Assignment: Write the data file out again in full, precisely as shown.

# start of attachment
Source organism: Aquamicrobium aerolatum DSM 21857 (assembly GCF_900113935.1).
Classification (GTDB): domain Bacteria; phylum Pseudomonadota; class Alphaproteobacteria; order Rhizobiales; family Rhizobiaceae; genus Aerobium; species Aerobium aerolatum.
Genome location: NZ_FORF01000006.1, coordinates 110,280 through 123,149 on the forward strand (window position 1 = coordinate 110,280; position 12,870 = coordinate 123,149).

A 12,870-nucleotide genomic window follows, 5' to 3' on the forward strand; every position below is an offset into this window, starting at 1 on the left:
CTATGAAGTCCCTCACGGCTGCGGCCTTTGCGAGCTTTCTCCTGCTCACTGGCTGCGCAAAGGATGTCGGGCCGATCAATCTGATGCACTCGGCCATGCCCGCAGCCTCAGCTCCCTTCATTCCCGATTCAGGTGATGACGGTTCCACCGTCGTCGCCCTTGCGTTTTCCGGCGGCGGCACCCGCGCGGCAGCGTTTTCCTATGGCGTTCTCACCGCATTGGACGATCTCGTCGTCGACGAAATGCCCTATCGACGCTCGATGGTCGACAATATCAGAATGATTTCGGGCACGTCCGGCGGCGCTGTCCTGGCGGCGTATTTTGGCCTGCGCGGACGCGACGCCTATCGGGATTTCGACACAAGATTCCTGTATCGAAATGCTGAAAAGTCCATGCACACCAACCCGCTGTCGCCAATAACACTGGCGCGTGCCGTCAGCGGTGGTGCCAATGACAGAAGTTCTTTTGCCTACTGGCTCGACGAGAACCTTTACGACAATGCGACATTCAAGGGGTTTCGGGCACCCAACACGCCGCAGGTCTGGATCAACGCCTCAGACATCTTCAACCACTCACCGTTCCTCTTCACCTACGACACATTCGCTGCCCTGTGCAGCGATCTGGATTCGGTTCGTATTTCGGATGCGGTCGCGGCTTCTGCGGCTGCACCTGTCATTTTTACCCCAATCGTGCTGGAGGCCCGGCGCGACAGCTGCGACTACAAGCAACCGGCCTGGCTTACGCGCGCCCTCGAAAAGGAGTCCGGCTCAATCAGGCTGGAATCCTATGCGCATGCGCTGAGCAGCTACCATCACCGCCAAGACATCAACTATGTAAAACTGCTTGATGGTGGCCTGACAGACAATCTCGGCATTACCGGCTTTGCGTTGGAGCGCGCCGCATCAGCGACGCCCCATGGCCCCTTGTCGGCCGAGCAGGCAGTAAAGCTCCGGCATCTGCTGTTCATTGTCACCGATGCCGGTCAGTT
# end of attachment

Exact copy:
Source organism: Aquamicrobium aerolatum DSM 21857 (assembly GCF_900113935.1).
Classification (GTDB): domain Bacteria; phylum Pseudomonadota; class Alphaproteobacteria; order Rhizobiales; family Rhizobiaceae; genus Aerobium; species Aerobium aerolatum.
Genome location: NZ_FORF01000006.1, coordinates 110,280 through 123,149 on the forward strand (window position 1 = coordinate 110,280; position 12,870 = coordinate 123,149).

A 12,870-nucleotide genomic window follows, 5' to 3' on the forward strand; every position below is an offset into this window, starting at 1 on the left:
CTATGAAGTCCCTCACGGCTGCGGCCTTTGCGAGCTTTCTCCTGCTCACTGGCTGCGCAAAGGATGTCGGGCCGATCAATCTGATGCACTCGGCCATGCCCGCAGCCTCAGCTCCCTTCATTCCCGATTCAGGTGATGACGGTTCCACCGTCGTCGCCCTTGCGTTTTCCGGCGGCGGCACCCGCGCGGCAGCGTTTTCCTATGGCGTTCTCACCGCATTGGACGATCTCGTCGTCGACGAAATGCCCTATCGACGCTCGATGGTCGACAATATCAGAATGATTTCGGGCACGTCCGGCGGCGCTGTCCTGGCGGCGTATTTTGGCCTGCGCGGACGCGACGCCTATCGGGATTTCGACACAAGATTCCTGTATCGAAATGCTGAAAAGTCCATGCACACCAACCCGCTGTCGCCAATAACACTGGCGCGTGCCGTCAGCGGTGGTGCCAATGACAGAAGTTCTTTTGCCTACTGGCTCGACGAGAACCTTTACGACAATGCGACATTCAAGGGGTTTCGGGCACCCAACACGCCGCAGGTCTGGATCAACGCCTCAGACATCTTCAACCACTCACCGTTCCTCTTCACCTACGACACATTCGCTGCCCTGTGCAGCGATCTGGATTCGGTTCGTATTTCGGATGCGGTCGCGGCTTCTGCGGCTGCACCTGTCATTTTTACCCCAATCGTGCTGGAGGCCCGGCGCGACAGCTGCGACTACAAGCAACCGGCCTGGCTTACGCGCGCCCTCGAAAAGGAGTCCGGCTCAATCAGGCTGGAATCCTATGCGCATGCGCTGAGCAGCTACCATCACCGCCAAGACATCAACTATGTAAAACTGCTTGATGGTGGCCTGACAGACAATCTCGGCATTACCGGCTTTGCGTTGGAGCGCGCCGCATCAGCGACGCCCCATGGCCCCTTGTCGGCCGAGCAGGCAGTAAAGCTCCGGCATCTGCTGTTCATTGTCACCGATGCCGGTCAGTT